Perceived administration policy? Umm...how about explicitly stated administration policy? Bush himself said something like this in last week's speech when he said he couldn't imagine how it "seeped into people's heads" that he ever advocated staying the course. I guess all those times he said "stay the course" don't count. Still, just as it's comforting to know that tomorrow the sun will rise and objects will still fall down, it's good to know that the GOP is still adept at distributing shockingly untrue but oft-repeated talking points.

On other matters, did anyone think that last week's "Battlestar Galactica" concluded with a hit on the old reset button? In my view, we found out very little that was new, and ended up pretty much where we began.

Thursday, November 09, 2006

Nope…it still feels good

I keep clicking over to CNN today to make sure that what happened Tuesday night hasn’t, you know, un-happened. Not only has it not un-happened (try that double negative!), with George Allen conceding Virginia, it’s gotten better!

According to Redstate.org, Republicans suffered losses because they weren’t conservative enough, and that to regain power they must become even more conservative. I find that line of reasoning…well, pretty fucked. Personally, I think the reason the GOP got spanked is not because the American people all of a sudden discovered liberalism, but because Republican congresspeople had proven themselves arrogant, incompetent and corrupt. To regain power, they might want to focus on being less arrogant, more competent, and a teensy bit less corrupt.

Another idea floating around the conservative blogs is that everything will revert to Republican control come 2008. I’m not going to say that’s impossible (after Tuesday’s smashing success I guess anything can happen), but I wouldn’t bet on it. Come 2008, Senate Republicans are defending 21 seats, while the Dems are defending only 12.

In other news, I’ve discovered a new medical condition called plantar fascitis, which translates to “really annoying foot pain.” Those of you who have seen me rolling a metal candlestick under my foot at Movie Night have witnessed one of many home remedies for this malady.* Sigh. Getting old sucks.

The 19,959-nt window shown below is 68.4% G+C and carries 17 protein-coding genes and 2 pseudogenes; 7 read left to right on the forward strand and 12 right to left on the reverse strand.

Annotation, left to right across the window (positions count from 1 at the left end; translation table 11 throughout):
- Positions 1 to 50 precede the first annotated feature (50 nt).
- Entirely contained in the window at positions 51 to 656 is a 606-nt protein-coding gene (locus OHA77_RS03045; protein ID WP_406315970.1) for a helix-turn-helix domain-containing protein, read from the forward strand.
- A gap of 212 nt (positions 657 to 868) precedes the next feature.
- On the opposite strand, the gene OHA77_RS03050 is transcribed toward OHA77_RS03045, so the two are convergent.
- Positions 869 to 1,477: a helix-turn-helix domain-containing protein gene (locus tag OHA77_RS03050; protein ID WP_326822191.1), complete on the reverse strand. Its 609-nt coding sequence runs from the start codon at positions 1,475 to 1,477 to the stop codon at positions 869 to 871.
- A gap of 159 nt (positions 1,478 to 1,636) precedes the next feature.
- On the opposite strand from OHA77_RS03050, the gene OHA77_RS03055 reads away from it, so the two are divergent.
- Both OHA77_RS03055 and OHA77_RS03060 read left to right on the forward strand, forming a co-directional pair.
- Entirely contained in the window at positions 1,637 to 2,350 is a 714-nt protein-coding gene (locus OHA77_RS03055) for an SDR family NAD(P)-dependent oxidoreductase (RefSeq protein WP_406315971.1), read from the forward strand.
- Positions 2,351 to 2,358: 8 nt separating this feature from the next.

* “Remedy malady” is like “taxi-Nazi”, isn’t it? I grow increasingly fascinated with these near-rhymes.

Wednesday, November 08, 2006

Oh frabjous day!

Obviously, I am elated about last night’s results, which I stayed up into the wee hours to witness. It’s been so long since my side had any electoral success that this kind of victory is hard to accept. Well, actually it’s delightful to accept. Even more delightful is the response of right-wing bloggers, who are doing their level best to blame their loss on anything – the media, the exit polls, the Democrats – other than the GOP itself. Given how poorly they’ve lost, I feel I deserve a little secret online gloating. If you want to join the fun, try Redstate.org., which I feel is particularly sour-grapey.

Dan and I totally did a victory dance when Santorum conceded. I hope you did as well.

Monday, November 06, 2006

The Value of Hypocrisy

Check out David Frum's defense of drug-using, gay-sex-having evangelist Ted Haggard. Here are a few juicy excerpts:

We admire the Arthur Vandenbergs and (someday) the Joe Liebermans who can reach past party feeling to support a president of the opposing party for the sake of the national interest.

Uh-huh. I'll bet From was incensed when Jim Jeffords bolted the Republicans, but when Lieberman does it to the Dems, it's "reaching past party feeling."

If a religious leader has a personal inclination toward homosexuality - and nonetheless can look past his own inclination to defend the institution of marriage and to affirm its benefits for the raising of children - why should he likewise not be honored for his intellectual firmness and moral integrity?

Hmm...according to this, the bigger the hypocrite Haggard is, the more virtuous we should hold him. Maybe Haggard should have gone for the gold and fucked a transvestite whom he afterwards beat to death with a platform shoe. Then Frum would likely nominate him for sainthood.

Wednesday, November 01, 2006

A hell of a guy

Check out Santorum-shill Romanelli’s lame excuse for going on the GOP payroll:

“Yes, well, the bottom line is that I needed money. I have been trying to fundraise for the Greens for five years, and Democrats and progressives just aren’t giving us any. It was my intention to elevate the level of discourse on the issues in this senatorial race. And let’s not give Rick Santorum credit. Let’s not blame the Green Party. Carl Romanelli put this operation together, and I had the understanding with a handful of Republican friends of mine who helped me that we were both using each other. I needed money, because I had none, and I was well aware that they thought that my presence would help their candidate. I didn’t ascribe to that point of view, but it was mutual, because for five years the Green Party of Pennsylvania has been lobbying our legislature for more fair ballot access and for campaign reforms. It’s fallen on deaf ears.”

Well, the guy’s intelligent, certainly intelligent enough to realize he was a mere Republican sock puppet. And I admire his courage in taking credit for selling himself out. Carl Romanelli doesn’t hide behind lackeys, no; when he offers his integrity to the highest bidder, he personally sits behind the cash register. I’m also impressed by the bipartisan spirit Romanelli demonstrated; it’s heartwarming to see conservatives and progressives coming together to use each other as tools to satisfy twisted ambition.

Hmm…intelligence, courage and a sense of bipartisanship, all in one Romanelli-shaped package. In a Bizarro world, I could vote for him.